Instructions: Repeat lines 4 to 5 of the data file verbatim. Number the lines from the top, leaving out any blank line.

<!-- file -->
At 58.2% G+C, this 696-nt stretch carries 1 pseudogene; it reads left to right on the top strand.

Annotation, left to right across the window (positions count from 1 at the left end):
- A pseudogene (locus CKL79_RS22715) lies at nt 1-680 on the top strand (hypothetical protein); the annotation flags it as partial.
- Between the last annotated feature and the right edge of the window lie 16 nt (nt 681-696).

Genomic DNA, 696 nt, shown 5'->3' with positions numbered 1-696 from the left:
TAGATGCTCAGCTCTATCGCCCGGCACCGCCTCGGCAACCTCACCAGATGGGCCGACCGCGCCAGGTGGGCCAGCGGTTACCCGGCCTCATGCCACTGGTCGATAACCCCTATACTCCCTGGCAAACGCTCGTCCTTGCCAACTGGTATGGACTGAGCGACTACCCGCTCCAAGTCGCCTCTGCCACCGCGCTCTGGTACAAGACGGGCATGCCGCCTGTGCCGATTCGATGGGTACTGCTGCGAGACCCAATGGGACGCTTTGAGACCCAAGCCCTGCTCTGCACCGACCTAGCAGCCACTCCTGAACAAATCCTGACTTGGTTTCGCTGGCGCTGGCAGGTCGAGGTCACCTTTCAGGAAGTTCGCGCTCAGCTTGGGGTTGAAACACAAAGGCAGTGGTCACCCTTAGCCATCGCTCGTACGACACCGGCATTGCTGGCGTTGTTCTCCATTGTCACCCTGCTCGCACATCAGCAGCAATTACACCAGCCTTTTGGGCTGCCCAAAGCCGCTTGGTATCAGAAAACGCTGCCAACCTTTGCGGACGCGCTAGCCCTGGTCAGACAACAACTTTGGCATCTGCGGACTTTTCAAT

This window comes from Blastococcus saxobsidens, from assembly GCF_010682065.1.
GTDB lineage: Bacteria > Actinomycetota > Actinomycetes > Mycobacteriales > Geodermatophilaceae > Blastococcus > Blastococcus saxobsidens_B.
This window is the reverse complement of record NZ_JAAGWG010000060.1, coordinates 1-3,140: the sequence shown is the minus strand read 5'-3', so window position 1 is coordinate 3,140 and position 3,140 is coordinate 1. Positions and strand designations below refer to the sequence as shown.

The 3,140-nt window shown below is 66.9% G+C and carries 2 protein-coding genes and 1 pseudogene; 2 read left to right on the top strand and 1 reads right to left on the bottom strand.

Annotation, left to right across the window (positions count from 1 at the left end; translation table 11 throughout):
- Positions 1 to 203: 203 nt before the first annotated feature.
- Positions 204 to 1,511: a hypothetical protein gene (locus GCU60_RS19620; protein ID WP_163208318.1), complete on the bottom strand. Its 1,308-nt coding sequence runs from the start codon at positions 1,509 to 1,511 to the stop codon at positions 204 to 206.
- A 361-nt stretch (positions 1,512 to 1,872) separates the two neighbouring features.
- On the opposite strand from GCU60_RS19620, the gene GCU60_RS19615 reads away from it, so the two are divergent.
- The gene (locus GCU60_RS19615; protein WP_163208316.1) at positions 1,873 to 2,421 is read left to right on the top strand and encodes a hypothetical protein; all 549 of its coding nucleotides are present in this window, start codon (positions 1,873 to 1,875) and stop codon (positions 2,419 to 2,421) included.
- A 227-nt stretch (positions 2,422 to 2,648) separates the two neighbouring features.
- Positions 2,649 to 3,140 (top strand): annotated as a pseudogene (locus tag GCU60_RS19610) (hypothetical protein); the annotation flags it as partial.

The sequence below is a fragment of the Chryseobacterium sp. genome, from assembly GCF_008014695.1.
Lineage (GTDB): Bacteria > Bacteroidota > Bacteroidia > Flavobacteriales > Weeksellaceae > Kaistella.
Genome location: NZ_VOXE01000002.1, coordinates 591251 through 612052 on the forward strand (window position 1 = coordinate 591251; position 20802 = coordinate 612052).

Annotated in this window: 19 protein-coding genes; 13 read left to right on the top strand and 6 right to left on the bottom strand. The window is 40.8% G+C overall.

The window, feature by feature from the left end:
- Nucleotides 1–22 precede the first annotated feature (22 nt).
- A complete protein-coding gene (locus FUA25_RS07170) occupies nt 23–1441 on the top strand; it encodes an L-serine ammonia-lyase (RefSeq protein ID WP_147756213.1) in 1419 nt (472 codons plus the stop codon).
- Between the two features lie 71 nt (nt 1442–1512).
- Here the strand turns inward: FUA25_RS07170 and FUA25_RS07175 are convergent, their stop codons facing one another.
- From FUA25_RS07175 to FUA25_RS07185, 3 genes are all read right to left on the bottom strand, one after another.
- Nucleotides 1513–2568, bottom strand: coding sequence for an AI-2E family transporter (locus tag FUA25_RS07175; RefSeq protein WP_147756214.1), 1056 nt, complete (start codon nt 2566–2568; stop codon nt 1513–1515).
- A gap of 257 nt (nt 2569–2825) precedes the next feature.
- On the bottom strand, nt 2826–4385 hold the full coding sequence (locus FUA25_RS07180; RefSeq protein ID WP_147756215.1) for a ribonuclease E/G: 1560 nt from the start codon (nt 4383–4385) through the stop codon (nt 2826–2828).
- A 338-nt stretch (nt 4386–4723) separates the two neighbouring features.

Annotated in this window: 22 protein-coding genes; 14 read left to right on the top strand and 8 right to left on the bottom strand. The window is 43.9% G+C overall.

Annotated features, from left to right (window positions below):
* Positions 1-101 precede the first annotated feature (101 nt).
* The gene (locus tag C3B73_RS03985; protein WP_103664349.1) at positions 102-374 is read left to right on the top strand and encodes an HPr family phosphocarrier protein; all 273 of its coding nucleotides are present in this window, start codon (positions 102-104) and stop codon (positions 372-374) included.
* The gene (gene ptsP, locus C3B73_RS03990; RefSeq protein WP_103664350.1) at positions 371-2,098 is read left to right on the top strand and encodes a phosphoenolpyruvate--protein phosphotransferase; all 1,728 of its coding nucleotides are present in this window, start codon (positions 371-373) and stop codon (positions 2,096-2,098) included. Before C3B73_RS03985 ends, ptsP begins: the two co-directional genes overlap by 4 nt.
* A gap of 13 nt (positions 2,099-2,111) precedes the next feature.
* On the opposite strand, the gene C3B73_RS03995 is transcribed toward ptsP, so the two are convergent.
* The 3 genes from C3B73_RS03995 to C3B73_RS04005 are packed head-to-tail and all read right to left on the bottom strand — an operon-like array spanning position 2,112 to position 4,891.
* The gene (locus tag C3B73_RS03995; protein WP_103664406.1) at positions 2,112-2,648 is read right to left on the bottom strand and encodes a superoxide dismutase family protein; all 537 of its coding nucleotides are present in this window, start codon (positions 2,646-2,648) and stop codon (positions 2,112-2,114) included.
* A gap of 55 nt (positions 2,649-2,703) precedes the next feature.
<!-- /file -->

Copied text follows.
- Between the last annotated feature and the right edge of the window lie 16 nt (nt 681-696).

Genomic DNA, 696 nt, shown 5'->3' with positions numbered 1-696 from the left: